Mallorca’s Avalanche of Love

Santiago Stankovic Photography;

Generosity at its best

I have been blessed to meet some incredible people in my life and none other than this past week.  The powerhouse and inspiration behind Mallorca’s recent avalanche of love is none other than local councillor for Inca, Antonia Triguero.

At a recent gathering of Mallorca based group, Kreakolektiva, Antonia was asked by the hosts to speak about her visit to the island of Kos and why she had decided to collect for the refugees upon her return to Mallorca.  That she did shows the big heart she has and that evening, she inspired the hundred or so people gathered to get involved and none other than photographer, Santiago Stankovic, who immediately set about creating a Facebook event which spiralled out of wonderful control.

With these two souls putting their hearts out there for people to follow, the incredible result was almost overwhelming at times, with people coming from all over the island, donating thousands upon thousands of items to be sent to the refugees in Lesvos.

At first Antonia had secured one 40ft container, but a week of Santi driving all over the island inspiring people out of their houses with donations meant that not just another, but up to six more containers were needed and with people power, they have nearly all been secured with the original plan to leave for Lesvos in the next week or so.  There is a bank account into which anyone can donate to help with the transport, see below, as each container cost 4,500€ to send.

Unfortunately the European Union have just signed a sad and sour deal with Turkey and in the last 24 hours the situation in Greece is unclear, with refugees being turned away from Lesvos as well as being being turfed out of the inhumane camps they have been held in.  What faces Antonia now is  where to send these next containers and as soon as NGOs and colleagues on the ground in Greece can tell her, we shall spread the news as to what is happening with everyone’s kind donations.

All this got me thinking about many things.  One is that this could easily be me or you.  From one day to the next, our brothers and sisters, who now find themselves as refugees, were living in their homes, with their jobs and daily tasks, with their loved ones and their pets.  In a heartbeat, they were on their way with just enough to fill a backpack on a journey where they had no map and who knows if they will get to where they don’t know they are going.  Especially now, with the new ruling, no-one knows what will happen to them.

What Mallorca’s good people have shown this week is that we, the ordinary and the extraordinary people everywhere, know what is good and what is right and that is where our energies have been spent this past week.  It is NOT right that we have a situation whereby thousands and thousands of our human family are fighting for their lives on a daily journey with no clear destination in sight.  It is NOT right that our elected officials sit in their fine offices and wine and dine on the misery of our human families affected by greed, violence and outrageous ego.  It is NOT right that we continue to elect these self-same officious men and women who deserve to come down from their ivory towers and ask themselves “what if that were me”?  It is NOT right that the refugees have no safe passage to escape war and misery.  It is especially NOT right the recent and atrocious deal made on our behalf to turn back the refugees that even dare to think of setting foot in Europe.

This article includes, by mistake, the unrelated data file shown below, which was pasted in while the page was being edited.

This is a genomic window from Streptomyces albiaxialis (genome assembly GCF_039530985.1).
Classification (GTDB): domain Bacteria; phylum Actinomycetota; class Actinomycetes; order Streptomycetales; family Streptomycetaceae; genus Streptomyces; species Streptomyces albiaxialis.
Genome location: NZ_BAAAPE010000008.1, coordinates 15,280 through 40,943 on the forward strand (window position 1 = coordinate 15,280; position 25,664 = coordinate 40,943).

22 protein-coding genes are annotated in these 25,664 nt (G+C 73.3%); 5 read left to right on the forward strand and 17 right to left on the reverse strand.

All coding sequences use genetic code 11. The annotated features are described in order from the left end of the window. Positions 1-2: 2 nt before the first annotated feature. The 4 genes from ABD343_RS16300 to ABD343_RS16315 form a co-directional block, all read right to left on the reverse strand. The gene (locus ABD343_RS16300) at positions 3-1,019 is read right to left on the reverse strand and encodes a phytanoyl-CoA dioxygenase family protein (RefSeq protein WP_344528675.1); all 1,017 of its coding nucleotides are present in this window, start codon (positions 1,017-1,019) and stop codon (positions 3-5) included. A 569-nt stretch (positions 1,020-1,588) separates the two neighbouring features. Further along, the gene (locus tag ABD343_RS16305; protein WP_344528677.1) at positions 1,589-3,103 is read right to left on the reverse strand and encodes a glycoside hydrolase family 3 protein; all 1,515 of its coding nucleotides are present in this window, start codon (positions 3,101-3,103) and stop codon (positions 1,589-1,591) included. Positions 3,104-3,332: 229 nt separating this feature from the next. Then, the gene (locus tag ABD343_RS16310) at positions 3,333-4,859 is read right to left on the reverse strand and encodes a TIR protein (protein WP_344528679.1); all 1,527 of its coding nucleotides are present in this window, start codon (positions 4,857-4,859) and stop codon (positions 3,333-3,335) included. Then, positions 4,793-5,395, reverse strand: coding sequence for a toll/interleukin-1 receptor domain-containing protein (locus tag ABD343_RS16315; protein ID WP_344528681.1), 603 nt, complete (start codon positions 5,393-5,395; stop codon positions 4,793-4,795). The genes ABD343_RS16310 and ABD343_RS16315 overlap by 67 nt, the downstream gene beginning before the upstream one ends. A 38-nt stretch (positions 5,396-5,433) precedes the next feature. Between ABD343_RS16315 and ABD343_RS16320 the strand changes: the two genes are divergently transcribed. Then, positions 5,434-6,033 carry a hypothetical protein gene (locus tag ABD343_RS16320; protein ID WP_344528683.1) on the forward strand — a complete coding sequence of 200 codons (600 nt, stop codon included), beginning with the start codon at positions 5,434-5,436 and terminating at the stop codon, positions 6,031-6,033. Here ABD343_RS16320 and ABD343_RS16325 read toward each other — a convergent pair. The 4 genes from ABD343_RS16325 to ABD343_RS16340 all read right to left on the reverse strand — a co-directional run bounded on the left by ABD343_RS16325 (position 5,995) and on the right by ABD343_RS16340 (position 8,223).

Antonia Triguero, Santiago Stankovic, people of Inca, women, men, young people and children of Mallorca you are a force to be reckoned with.  You are people with heart, with a conscience, with abundant love and compassion.  You are a people I take my hat off to and thank you for being who you are.

Visca Mallorca!

To donate to Proem-Aid to send the containers onwards, please use “Contenedor Mallorca” as reference and donate to this account: ES49 1491 0001 2021 7549 1022

 

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Dying to get there

dime

I returned as a volunteer recently to the Mallorcan association, Dime Cuenta Con Nosotros, a group of dedicated volunteers who visit the two palliative care units on the island.  It has been some years since I have spent Tuesday mornings visiting patients and their families, but I am happy to be back for a number of reasons.